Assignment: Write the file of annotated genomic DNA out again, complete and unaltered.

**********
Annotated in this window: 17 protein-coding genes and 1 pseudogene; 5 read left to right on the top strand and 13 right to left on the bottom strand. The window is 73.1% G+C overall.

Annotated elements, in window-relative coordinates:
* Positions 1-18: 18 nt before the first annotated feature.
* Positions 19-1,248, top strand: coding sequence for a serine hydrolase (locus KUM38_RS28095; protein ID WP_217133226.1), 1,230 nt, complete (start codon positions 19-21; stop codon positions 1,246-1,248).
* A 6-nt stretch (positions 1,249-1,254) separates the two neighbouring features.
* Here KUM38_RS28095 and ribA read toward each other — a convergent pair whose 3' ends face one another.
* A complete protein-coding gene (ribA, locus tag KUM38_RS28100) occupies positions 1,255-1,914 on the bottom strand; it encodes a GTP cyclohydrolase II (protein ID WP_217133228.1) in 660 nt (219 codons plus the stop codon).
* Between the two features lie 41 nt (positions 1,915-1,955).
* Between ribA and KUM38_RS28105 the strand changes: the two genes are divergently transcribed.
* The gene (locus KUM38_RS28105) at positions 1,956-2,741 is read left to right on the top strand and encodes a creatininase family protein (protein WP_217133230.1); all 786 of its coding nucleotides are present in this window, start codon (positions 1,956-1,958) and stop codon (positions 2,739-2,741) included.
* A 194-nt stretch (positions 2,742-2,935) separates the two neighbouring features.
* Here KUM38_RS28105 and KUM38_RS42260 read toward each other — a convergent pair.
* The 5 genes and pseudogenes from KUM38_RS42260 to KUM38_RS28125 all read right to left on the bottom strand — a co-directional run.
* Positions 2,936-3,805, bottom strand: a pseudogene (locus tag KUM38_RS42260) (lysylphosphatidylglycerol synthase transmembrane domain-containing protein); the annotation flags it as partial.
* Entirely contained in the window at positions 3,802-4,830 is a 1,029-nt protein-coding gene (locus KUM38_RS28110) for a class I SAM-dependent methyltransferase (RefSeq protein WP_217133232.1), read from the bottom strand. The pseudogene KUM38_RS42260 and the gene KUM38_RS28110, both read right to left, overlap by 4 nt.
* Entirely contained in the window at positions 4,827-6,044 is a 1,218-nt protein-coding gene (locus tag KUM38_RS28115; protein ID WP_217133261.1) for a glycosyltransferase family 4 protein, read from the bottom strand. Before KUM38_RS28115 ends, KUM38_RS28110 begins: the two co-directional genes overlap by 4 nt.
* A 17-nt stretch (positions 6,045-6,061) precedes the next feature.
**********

Annotated in this window: 17 protein-coding genes and 1 pseudogene; 5 read left to right on the top strand and 13 right to left on the bottom strand. The window is 73.1% G+C overall.

Annotated elements, in window-relative coordinates:
* Positions 1-18: 18 nt before the first annotated feature.
* Positions 19-1,248, top strand: coding sequence for a serine hydrolase (locus KUM38_RS28095; protein ID WP_217133226.1), 1,230 nt, complete (start codon positions 19-21; stop codon positions 1,246-1,248).
* A 6-nt stretch (positions 1,249-1,254) separates the two neighbouring features.
* Here KUM38_RS28095 and ribA read toward each other — a convergent pair whose 3' ends face one another.
* A complete protein-coding gene (ribA, locus tag KUM38_RS28100) occupies positions 1,255-1,914 on the bottom strand; it encodes a GTP cyclohydrolase II (protein ID WP_217133228.1) in 660 nt (219 codons plus the stop codon).
* Between the two features lie 41 nt (positions 1,915-1,955).
* Between ribA and KUM38_RS28105 the strand changes: the two genes are divergently transcribed.
* The gene (locus KUM38_RS28105) at positions 1,956-2,741 is read left to right on the top strand and encodes a creatininase family protein (protein WP_217133230.1); all 786 of its coding nucleotides are present in this window, start codon (positions 1,956-1,958) and stop codon (positions 2,739-2,741) included.
* A 194-nt stretch (positions 2,742-2,935) separates the two neighbouring features.
* Here KUM38_RS28105 and KUM38_RS42260 read toward each other — a convergent pair.
* The 5 genes and pseudogenes from KUM38_RS42260 to KUM38_RS28125 all read right to left on the bottom strand — a co-directional run.
* Positions 2,936-3,805, bottom strand: a pseudogene (locus tag KUM38_RS42260) (lysylphosphatidylglycerol synthase transmembrane domain-containing protein); the annotation flags it as partial.
* Entirely contained in the window at positions 3,802-4,830 is a 1,029-nt protein-coding gene (locus KUM38_RS28110) for a class I SAM-dependent methyltransferase (RefSeq protein WP_217133232.1), read from the bottom strand. The pseudogene KUM38_RS42260 and the gene KUM38_RS28110, both read right to left, overlap by 4 nt.
* Entirely contained in the window at positions 4,827-6,044 is a 1,218-nt protein-coding gene (locus tag KUM38_RS28115; protein ID WP_217133261.1) for a glycosyltransferase family 4 protein, read from the bottom strand. Before KUM38_RS28115 ends, KUM38_RS28110 begins: the two co-directional genes overlap by 4 nt.
* A 17-nt stretch (positions 6,045-6,061) precedes the next feature.